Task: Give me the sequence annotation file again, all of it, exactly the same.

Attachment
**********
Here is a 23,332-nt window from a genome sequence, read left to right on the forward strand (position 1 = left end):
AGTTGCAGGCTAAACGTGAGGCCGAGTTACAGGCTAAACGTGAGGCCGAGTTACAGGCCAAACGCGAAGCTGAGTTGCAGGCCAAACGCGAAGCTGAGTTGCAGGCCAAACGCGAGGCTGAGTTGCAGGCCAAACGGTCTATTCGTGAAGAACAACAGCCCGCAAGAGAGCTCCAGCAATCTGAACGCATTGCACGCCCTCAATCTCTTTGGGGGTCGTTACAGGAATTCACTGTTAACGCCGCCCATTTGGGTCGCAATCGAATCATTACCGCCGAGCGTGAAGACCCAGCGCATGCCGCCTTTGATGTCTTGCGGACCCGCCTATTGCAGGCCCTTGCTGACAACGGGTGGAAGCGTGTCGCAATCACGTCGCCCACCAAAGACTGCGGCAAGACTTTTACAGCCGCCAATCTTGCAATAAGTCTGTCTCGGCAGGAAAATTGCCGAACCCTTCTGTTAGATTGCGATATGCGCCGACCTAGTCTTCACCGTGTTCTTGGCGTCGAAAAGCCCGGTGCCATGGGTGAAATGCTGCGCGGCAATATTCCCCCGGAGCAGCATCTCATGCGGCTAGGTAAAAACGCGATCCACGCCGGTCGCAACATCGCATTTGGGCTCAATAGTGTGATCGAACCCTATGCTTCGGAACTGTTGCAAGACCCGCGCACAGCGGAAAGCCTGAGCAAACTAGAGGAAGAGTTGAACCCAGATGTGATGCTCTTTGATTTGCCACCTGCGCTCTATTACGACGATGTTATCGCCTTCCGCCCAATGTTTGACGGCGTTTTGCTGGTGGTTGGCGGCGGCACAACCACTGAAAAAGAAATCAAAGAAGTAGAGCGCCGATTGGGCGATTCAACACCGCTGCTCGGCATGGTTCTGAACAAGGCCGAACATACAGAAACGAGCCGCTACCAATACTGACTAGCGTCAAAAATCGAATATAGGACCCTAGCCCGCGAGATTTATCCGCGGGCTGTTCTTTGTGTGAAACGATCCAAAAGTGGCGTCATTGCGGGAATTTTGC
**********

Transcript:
Here is a 23,332-nt window from a genome sequence, read left to right on the forward strand (position 1 = left end):
AGTTGCAGGCTAAACGTGAGGCCGAGTTACAGGCTAAACGTGAGGCCGAGTTACAGGCCAAACGCGAAGCTGAGTTGCAGGCCAAACGCGAAGCTGAGTTGCAGGCCAAACGCGAGGCTGAGTTGCAGGCCAAACGGTCTATTCGTGAAGAACAACAGCCCGCAAGAGAGCTCCAGCAATCTGAACGCATTGCACGCCCTCAATCTCTTTGGGGGTCGTTACAGGAATTCACTGTTAACGCCGCCCATTTGGGTCGCAATCGAATCATTACCGCCGAGCGTGAAGACCCAGCGCATGCCGCCTTTGATGTCTTGCGGACCCGCCTATTGCAGGCCCTTGCTGACAACGGGTGGAAGCGTGTCGCAATCACGTCGCCCACCAAAGACTGCGGCAAGACTTTTACAGCCGCCAATCTTGCAATAAGTCTGTCTCGGCAGGAAAATTGCCGAACCCTTCTGTTAGATTGCGATATGCGCCGACCTAGTCTTCACCGTGTTCTTGGCGTCGAAAAGCCCGGTGCCATGGGTGAAATGCTGCGCGGCAATATTCCCCCGGAGCAGCATCTCATGCGGCTAGGTAAAAACGCGATCCACGCCGGTCGCAACATCGCATTTGGGCTCAATAGTGTGATCGAACCCTATGCTTCGGAACTGTTGCAAGACCCGCGCACAGCGGAAAGCCTGAGCAAACTAGAGGAAGAGTTGAACCCAGATGTGATGCTCTTTGATTTGCCACCTGCGCTCTATTACGACGATGTTATCGCCTTCCGCCCAATGTTTGACGGCGTTTTGCTGGTGGTTGGCGGCGGCACAACCACTGAAAAAGAAATCAAAGAAGTAGAGCGCCGATTGGGCGATTCAACACCGCTGCTCGGCATGGTTCTGAACAAGGCCGAACATACAGAAACGAGCCGCTACCAATACTGACTAGCGTCAAAAATCGAATATAGGACCCTAGCCCGCGAGATTTATCCGCGGGCTGTTCTTTGTGTGAAACGATCCAAAAGTGGCGTCATTGCGGGAATTTTGC